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2020-21 Q2 National Income Estimates

5/12/2020 at 5:22 AM

Going by the Q2 national income estimates, the Indian economy is definitely brightening up, which attests the fruitfulness of the measures taken by the government, RBI and other agencies. Moreover, some of the lead indicators such as GST collections, electricity consumption, passenger car sales, the Purchasing Managers Index for manufacturing and railway freight loading show promise. However, the sluggish demand conditions have to be attended to. This would call for higher public expenditure, especially in the form of major infrastructure spending.

Dr Manas R Das

The National Statistics Office announced the Gross Domestic Product (GDP) estimates for the second quarter (July-September) (Q2) of 2020-21 on November 27.

According to the estimates, real GDP at 2011-12 prices showed a contraction of 7.5% in Q2, which was far better than the 23.9% contraction observed in Q1. The decline of 7.5%, which was below the earlier RBI forecast of a decline of 9.5%, was rather unexpected. Likewise, Gross Value Added (GVA) (at basic prices) at 2011-12 prices declined by seven percent in Q2 as against 22.8% decline in the previous quarter(Table 1). These data imply that the Indian economy is fast reviving from the COVID-19-induced shutdowns.

Table 2 presents GVA growth rates as per the three constituting sectors. It may be observed that agricultural growth remained stable; industry bounced back to positive territory though to a nominal extent; and services sector, though continued to remain in the negative territory, recouped much of its loss.

Within ‘Industry’, in Q2, both ‘Manufacturing’, and ‘Electricity, Gas, Water Supply &Other Utility Services’posted positive growth rates at 0.6% and 4.4% respectively, whereas growth rate in‘Mining & Quarrying’remained in the negative territory at -9.1%, albeit recovery. This, corroborates that the measures taken by the government and RBI, by and large, succeeded.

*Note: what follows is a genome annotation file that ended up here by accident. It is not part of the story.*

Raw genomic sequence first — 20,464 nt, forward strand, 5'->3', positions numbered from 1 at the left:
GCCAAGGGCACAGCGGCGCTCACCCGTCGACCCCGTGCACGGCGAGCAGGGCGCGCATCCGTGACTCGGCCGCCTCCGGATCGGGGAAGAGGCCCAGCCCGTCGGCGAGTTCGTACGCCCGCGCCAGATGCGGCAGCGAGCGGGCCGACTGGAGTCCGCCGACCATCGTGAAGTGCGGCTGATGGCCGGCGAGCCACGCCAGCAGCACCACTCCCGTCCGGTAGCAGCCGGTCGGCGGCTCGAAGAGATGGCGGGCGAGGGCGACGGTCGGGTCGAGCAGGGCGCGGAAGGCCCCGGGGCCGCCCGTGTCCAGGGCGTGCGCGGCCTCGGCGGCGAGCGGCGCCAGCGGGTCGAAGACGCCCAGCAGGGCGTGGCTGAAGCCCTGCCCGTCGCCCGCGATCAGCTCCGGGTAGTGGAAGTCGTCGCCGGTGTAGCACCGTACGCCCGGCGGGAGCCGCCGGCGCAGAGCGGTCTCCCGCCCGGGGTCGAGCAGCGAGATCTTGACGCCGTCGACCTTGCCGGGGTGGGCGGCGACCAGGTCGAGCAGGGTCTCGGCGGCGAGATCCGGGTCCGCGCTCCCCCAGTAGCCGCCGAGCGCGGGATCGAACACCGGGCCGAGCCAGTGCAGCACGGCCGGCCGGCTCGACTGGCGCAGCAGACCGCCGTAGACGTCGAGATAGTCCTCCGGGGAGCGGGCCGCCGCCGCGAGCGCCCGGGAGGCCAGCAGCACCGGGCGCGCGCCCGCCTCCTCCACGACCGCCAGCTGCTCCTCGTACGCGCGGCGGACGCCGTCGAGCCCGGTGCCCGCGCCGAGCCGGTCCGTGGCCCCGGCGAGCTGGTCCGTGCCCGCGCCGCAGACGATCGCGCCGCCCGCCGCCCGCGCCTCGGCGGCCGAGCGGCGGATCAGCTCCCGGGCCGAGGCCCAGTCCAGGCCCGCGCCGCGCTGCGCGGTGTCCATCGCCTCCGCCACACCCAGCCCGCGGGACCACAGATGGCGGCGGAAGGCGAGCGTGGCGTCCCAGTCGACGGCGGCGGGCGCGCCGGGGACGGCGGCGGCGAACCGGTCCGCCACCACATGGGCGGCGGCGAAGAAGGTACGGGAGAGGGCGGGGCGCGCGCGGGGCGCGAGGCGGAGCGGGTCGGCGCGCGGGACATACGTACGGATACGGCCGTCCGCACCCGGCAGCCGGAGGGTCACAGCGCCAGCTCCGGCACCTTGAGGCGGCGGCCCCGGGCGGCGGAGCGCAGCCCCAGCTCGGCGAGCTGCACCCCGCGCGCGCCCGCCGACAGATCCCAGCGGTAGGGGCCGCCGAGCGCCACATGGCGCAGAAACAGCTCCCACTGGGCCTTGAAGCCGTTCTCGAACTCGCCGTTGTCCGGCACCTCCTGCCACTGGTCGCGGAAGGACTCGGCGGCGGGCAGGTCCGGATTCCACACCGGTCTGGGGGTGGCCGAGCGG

Within ‘Services’, Q2 growth rates for all the sub-sectors stayed in the negative zone. However, two important sub-sectors, i.e., ‘Construction’, and ‘Trade, Hotels, Transport, Communication and Services related to Broadcasting’ recovered substantially from -50.3% to -8.6% and from -47.0% to -15.6%, respectively. By contrast, Q2 growth rates in respect of ‘Financial, Real Estate & Professional Services’ and ‘Public Administration, Defence and Other Services’ slightly worsened.

Table 3 presents the expenditure side of GDP.

Demand side analysis of GDP revealed that Q2 growth in PFCE, which accounts for over 54% of GDP, continued to remain in negative territory though its magnitude reduced. This implies continued weak demand conditions. GFCE growth rate went down from positive to negative zone indicating less public expenditure. GFCF or investment, though recovered substantially, was still somewhat negative. However, its ratio to GDP improved from 22.3% in Q1 to 29.0% in Q2. This was heartening.

In sum, going by the Q2 national income estimates, the Indian economy is definitely brightening up, which attests the fruitfulness of the measures taken by the government, RBI and other agencies. Moreover, some of the lead indicators such as GST collections, electricity consumption, passenger car sales, the Purchasing Managers Index for manufacturing and railway freight loading show promise.

However, the sluggish demand conditions have to be attended to. This would call for higher public expenditure, especially in the form of major infrastructure spending. This in turn would not only rejuvenate demand but also bolster the supply side measure unleashed so far. In addition, public investment will crowd in private investment. Ultimately, employment will improve which will further feed into demand. The unfolding macroeconomic situation has led many economic forecasters to revise upwards their earlier growth predictions for the country.

About the Author:Dr. Manas R. Das is a former senior economist of State Bank of India. He has over 30 years of experience as an economist in two large commercial banks. Academically, he is a gold medallist in Bachelor of Arts with Economics Honours from Utkal University, followed by Master’s in Economics from Delhi School of Economics and Doctorate in Economics from Gokhale Institute of Politics and Economics. He is also a Certified Associate of Indian Institute of Bankers. He has won several awards, besides being a prolific writer.

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